### Real Snowboard or Ski (*f*(*x*) ≠ 1)

We choose a commercially available snowboard, A, as our studying case. The characteristic dimensions of the snowboard are as follows: total length = 1.38 m, effective edge length = 1.175 m, nose length = 0.308 m, and waist length = 0.264 m (Fig. 1C). For the same gliding condition, one obtains multiple solutions. In other words, there are several equilibrium positions for a given CM location as observed in the previous section for rectangular skis or snowboards. Figure 6A shows the contribution of trapped air to the total lift, *f*_{air}, at different equilibrium positions. It is evident that the lift contribution from the trapped air, *f*_{air}, ranges from 30% to 60% for the different possible neutral equilibrium positions. Less compression at the leading edge (larger *λ*) leads to higher air lifting force, *f*_{air}.

In Figure 6B, one plots the centerline pore pressure distributions beneath the surface of snowboard A for typical neutral equilibrium positions, (*λ*, *k*) = (0.585, 1.020), (0.655, 1.045), and (0.715, 1.080). It is observed from this figure that there are two pressure peaks along the length of the snowboard occurring near the nose section where the width of the snowboard is the maximum. This is in sharp contrast with the results predicted in Wu et al. (^{15,18}) as well as in the previous section for rectangular snowboards where a single pressure peak was observed. One attributes this behavior to the fact that the increased width of the snowboard at the nose prolongs the outflow of the trapped air in the lateral direction; hence, on the time scale that the snowboard is in contact with the snow, higher pore pressure is generated at these two sections. On the basis of similar reasoning, a narrower section of the snowboard near the waist section that is near the center of the snowboard entails a rapid pressure relaxation and hence a drop in the pore air pressure buildup. Evidently, the pore pressure reaches maximum near the trailing edge where maximum snow compression occurs. One also notices that as the compression ratio at the leading edge decreases, the compression ratio from the leading to the trailing edge, *k*, decreases. In other words, if one compresses the snow at the leading edge enough, he or she does not need much tilt angle to generate the required lifting forces.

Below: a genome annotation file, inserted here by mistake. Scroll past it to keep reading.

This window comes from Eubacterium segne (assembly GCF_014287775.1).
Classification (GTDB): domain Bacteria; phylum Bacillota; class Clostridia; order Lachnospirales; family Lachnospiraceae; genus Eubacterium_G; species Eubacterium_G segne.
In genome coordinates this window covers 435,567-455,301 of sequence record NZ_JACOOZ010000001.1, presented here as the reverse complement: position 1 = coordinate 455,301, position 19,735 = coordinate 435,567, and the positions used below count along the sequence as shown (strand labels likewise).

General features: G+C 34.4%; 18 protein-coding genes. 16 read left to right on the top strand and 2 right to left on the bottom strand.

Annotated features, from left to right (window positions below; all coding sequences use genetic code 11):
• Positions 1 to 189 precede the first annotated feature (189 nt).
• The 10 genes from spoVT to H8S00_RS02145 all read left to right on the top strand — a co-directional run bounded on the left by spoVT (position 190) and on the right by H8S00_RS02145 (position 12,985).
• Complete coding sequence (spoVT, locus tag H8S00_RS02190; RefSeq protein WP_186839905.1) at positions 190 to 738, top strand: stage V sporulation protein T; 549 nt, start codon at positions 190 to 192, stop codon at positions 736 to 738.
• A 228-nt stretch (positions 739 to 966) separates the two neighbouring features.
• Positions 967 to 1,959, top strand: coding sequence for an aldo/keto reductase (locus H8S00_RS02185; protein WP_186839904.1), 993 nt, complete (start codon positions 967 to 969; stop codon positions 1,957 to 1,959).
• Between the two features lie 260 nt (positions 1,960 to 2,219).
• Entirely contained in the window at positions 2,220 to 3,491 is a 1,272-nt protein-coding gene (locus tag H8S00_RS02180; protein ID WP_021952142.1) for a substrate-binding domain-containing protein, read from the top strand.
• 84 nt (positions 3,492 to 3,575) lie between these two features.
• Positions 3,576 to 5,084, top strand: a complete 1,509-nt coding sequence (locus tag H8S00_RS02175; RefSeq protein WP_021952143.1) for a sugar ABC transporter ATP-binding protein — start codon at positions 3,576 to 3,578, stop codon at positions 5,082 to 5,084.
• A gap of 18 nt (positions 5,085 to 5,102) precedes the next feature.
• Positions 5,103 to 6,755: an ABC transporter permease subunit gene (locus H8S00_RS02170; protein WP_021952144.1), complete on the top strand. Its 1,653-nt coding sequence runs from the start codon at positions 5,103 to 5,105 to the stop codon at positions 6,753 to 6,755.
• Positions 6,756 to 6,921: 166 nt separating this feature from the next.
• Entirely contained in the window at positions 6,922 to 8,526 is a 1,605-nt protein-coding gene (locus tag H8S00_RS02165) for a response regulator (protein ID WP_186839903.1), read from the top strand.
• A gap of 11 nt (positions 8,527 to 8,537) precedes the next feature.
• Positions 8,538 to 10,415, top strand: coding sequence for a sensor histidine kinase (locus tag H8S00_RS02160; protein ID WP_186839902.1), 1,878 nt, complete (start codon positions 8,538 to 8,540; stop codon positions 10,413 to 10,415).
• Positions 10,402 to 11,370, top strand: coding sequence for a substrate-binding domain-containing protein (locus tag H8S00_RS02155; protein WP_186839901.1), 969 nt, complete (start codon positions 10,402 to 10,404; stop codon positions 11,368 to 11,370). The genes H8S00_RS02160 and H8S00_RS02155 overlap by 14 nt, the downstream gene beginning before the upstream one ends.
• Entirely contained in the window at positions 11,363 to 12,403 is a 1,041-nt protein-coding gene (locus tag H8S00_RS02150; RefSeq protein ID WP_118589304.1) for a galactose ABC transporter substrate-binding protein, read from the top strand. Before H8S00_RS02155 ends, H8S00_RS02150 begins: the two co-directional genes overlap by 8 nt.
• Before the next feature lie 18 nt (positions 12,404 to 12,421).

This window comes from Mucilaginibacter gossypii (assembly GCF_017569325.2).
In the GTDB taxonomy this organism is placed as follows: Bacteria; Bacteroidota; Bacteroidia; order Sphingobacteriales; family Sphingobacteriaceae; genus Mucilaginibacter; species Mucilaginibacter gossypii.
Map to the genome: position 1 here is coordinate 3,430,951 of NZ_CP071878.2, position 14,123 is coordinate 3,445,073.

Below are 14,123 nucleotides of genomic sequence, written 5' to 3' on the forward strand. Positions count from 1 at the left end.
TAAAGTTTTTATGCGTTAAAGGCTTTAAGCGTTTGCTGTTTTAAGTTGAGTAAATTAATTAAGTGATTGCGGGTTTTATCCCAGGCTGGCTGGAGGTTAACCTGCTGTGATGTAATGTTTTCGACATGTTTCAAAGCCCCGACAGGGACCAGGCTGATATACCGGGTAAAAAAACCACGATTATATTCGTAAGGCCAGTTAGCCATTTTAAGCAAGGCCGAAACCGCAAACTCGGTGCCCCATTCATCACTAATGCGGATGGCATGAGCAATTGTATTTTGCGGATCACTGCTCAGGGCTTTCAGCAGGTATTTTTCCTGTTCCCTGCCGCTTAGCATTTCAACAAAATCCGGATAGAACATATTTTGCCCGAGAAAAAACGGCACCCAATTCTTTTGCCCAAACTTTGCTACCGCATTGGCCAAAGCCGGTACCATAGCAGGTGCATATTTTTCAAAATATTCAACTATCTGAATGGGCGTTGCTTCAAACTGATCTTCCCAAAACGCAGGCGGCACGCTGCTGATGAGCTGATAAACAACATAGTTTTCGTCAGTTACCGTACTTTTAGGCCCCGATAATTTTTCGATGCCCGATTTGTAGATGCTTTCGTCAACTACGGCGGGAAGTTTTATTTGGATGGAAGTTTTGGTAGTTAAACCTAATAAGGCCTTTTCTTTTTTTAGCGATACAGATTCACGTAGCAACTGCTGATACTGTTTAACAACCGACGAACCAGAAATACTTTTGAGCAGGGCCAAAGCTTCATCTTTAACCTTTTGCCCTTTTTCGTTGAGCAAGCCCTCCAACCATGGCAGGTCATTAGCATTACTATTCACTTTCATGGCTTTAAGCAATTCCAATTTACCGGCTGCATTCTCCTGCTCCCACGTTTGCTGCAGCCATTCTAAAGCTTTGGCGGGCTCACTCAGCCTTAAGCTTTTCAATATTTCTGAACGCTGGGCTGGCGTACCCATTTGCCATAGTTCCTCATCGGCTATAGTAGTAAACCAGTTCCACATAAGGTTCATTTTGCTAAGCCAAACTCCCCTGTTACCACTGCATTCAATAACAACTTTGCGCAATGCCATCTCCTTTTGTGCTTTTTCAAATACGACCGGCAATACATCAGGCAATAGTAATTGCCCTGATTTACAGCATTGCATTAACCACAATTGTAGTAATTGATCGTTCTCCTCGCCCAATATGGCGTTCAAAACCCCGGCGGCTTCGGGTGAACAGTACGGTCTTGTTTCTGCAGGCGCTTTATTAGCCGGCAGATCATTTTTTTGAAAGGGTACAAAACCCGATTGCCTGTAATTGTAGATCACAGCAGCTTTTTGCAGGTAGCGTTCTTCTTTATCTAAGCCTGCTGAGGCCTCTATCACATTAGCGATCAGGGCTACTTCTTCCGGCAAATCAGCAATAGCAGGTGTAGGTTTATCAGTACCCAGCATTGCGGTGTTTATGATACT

## CONCLUSIONS

In summary, we have developed a new realistic model for the lift mechanics of downhill skiing and snowboarding, which incorporates the shape variation effect in the lift force generation. We have performed a thorough discussion on the neutral stability of a skier or snowboarder and obtained multiple equilibrium solutions for the same gliding conditions. This is a significant modification to the Wu-Weinbaum skiing mechanics theory (^{15,18}). We have reexamined the results and conclusions in Wu et al. (^{18}) by performing a comprehensive parametric study in comparison with the results listed in Table 1 of Wu et al. (^{18}). Furthermore, the Wu-Weinbaum theory was extended to more realistic applications by taking into account the shape variation in the axial direction. A completely different pore pressure profile was observed underneath a real ski or snowboard.